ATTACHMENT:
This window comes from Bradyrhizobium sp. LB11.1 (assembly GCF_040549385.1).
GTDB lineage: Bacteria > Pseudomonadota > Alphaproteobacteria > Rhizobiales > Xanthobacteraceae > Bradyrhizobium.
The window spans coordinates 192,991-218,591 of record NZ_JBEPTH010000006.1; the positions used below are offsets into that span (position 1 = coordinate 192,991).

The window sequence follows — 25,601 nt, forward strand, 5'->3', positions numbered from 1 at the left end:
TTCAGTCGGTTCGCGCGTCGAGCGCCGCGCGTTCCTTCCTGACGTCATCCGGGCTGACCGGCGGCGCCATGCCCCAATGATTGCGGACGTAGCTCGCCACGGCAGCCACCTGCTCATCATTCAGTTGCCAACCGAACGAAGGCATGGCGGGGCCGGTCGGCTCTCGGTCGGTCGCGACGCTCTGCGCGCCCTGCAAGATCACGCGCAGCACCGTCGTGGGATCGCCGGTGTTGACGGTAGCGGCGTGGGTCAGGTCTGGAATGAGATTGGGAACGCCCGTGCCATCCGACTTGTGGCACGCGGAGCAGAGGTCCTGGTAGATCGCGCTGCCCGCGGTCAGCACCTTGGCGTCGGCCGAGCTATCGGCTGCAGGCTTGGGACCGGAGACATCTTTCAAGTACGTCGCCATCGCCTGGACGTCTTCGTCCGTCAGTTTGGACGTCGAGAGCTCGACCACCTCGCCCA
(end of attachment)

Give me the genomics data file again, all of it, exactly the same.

This window comes from Bradyrhizobium sp. LB11.1 (assembly GCF_040549385.1).
GTDB lineage: Bacteria > Pseudomonadota > Alphaproteobacteria > Rhizobiales > Xanthobacteraceae > Bradyrhizobium.
The window spans coordinates 192,991-218,591 of record NZ_JBEPTH010000006.1; the positions used below are offsets into that span (position 1 = coordinate 192,991).

The window sequence follows — 25,601 nt, forward strand, 5'->3', positions numbered from 1 at the left end:
TTCAGTCGGTTCGCGCGTCGAGCGCCGCGCGTTCCTTCCTGACGTCATCCGGGCTGACCGGCGGCGCCATGCCCCAATGATTGCGGACGTAGCTCGCCACGGCAGCCACCTGCTCATCATTCAGTTGCCAACCGAACGAAGGCATGGCGGGGCCGGTCGGCTCTCGGTCGGTCGCGACGCTCTGCGCGCCCTGCAAGATCACGCGCAGCACCGTCGTGGGATCGCCGGTGTTGACGGTAGCGGCGTGGGTCAGGTCTGGAATGAGATTGGGAACGCCCGTGCCATCCGACTTGTGGCACGCGGAGCAGAGGTCCTGGTAGATCGCGCTGCCCGCGGTCAGCACCTTGGCGTCGGCCGAGCTATCGGCTGCAGGCTTGGGACCGGAGACATCTTTCAAGTACGTCGCCATCGCCTGGACGTCTTCGTCCGTCAGTTTGGACGTCGAGAGCTCGACCACCTCGCCCA